Petronio’s plan was to create a dance production that gave the same energy as a storm itself — furious and immediate and demanding the audience’s full faculties.
“One of the things that’s really exciting about a storm is that once it shifts, it shifts fast,” he said. “It can be very disorienting, so I tried to create a sense of disorientation for the audience. I deliver information to the audience, but I don’t like them to understand how it got delivered, so I do try to create a sense of confusion.”
Petronio prefaces the show with a performance as the Salty Dog, a persona that photographer Cindy Sherman created with him. If the stage is a ship, then Petronio’s appearance is the act of battening down the hatches as it sails into the coming storm.
One other major influence on the choreography has been the partnership with Nico Muhly, a Vermont-born contemporary classical composer who has also worked with Bjork and Philip Glass, and of whom Petronio was a major fan. Petronio also immediately recognized that Muhly’s music could be surprising and challenging in the exact way storms could.
“Part of the reason I fell in love with it is because it changes very, very fast. It jumps genres very fast, and I thought that was really interesting and unpredictable,” Petronio said. “I think of myself as someone who does that, but when I listened to his music, I thought, ‘Wow, this guy’s doing it in a more accelerated way,’ and I found that very exciting. To me, that was very much like the weather, you can’t predict it, really. You can try — there’s a great science that’s build up around it, but he can go from very symmetrical, classical-sounding composition to something that’s incredibly screechy and atonal and hard to predict. I found that really, really exciting and in line with what might have to happen on stage with this work.”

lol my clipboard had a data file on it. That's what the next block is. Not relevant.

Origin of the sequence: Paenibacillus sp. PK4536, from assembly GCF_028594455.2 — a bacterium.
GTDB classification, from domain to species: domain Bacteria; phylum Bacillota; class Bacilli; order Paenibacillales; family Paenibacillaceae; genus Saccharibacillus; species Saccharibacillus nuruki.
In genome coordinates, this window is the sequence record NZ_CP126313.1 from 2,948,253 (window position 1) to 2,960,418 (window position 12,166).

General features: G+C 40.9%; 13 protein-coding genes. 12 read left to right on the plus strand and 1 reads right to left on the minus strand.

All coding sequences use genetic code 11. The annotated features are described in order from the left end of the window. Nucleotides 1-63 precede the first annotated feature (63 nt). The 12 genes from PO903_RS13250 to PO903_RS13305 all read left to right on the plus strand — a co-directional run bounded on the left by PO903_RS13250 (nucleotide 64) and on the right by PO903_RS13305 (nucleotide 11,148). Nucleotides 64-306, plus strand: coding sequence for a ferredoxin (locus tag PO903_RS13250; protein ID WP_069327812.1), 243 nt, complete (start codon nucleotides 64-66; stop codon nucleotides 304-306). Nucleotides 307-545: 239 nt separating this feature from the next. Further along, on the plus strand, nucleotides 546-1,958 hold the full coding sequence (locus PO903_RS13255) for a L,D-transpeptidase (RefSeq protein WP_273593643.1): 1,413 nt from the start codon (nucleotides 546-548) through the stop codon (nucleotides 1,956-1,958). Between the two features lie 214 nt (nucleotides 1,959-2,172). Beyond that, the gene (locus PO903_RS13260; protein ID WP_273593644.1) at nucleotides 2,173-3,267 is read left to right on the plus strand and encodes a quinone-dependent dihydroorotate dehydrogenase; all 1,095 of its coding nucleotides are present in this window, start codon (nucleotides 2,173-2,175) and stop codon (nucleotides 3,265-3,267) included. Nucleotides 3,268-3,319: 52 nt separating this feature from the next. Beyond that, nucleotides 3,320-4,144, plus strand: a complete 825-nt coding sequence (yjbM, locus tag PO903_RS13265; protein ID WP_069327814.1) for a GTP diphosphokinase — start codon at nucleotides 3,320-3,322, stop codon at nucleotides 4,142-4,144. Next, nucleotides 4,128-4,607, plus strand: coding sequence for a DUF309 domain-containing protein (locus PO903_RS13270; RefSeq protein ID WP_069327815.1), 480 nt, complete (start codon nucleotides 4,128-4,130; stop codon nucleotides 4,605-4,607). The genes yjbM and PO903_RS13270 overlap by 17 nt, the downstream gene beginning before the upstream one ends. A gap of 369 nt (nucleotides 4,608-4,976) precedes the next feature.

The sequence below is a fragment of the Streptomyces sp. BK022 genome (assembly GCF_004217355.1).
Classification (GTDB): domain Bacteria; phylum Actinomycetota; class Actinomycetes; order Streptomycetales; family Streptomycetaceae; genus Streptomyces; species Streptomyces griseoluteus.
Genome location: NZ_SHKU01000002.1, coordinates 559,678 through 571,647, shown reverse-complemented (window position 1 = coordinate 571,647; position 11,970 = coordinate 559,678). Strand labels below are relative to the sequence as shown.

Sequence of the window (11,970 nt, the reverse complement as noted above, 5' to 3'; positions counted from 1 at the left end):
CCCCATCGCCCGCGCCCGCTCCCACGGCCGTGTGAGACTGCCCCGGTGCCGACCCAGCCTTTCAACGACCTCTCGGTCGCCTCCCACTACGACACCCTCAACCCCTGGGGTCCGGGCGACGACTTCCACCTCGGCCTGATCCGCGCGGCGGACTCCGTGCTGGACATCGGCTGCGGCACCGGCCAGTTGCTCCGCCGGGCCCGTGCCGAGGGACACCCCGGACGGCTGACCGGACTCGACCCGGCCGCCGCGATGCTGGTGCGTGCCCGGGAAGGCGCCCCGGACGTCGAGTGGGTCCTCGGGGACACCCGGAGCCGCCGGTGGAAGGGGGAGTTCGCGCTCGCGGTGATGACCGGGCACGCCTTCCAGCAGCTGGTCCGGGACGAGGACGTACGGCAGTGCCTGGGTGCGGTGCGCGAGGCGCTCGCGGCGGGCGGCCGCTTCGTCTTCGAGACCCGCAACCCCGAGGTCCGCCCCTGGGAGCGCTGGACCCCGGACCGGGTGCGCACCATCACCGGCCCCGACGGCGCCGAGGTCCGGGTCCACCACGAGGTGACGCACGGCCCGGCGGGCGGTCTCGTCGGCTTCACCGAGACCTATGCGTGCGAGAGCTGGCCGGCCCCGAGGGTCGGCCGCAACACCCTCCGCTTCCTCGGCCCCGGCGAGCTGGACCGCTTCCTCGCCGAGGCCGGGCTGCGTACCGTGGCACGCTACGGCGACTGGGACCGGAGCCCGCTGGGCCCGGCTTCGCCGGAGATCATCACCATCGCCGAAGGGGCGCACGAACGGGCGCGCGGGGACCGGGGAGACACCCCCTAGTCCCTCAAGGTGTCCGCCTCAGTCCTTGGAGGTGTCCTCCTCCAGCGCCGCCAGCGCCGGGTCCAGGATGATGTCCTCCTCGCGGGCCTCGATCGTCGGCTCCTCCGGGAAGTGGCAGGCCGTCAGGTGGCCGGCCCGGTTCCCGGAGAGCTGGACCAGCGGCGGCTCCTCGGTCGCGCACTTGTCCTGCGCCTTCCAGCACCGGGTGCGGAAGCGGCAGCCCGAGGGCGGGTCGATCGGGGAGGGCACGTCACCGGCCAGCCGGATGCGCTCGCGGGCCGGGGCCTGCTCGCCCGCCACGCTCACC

It was pure accident — or perhaps fate — that Muhly even got involved at first. But he ended up providing Petronio with the general structure that the music would guide the dance to take.
“I just bumped into at the gym. I recognized him, so I accosted him and asked him to write an hour for me,” said Petronio. “He liked the idea of the storm very much, and there’s a great tradition of storm music in classical compositions, so he found that interesting. When we got together, he drew an arc for me from a very small point in the lower left-hand side of the page to a high arc on the opposite side of the page, and he was like, ‘This is what the storm is going to be — it’s going to be this arc, and it’s going to take an hour to do that.’ I thought that was really exciting.”
In Petronio’s view, all themes converge in this production — it’s as much about the excitement of dance and creativity as it is about the storms in the air and the soul.
“Every good dance is about a journey into something that is wild and unknown and unpredictable, and that, for me, is the fun of it,” he said.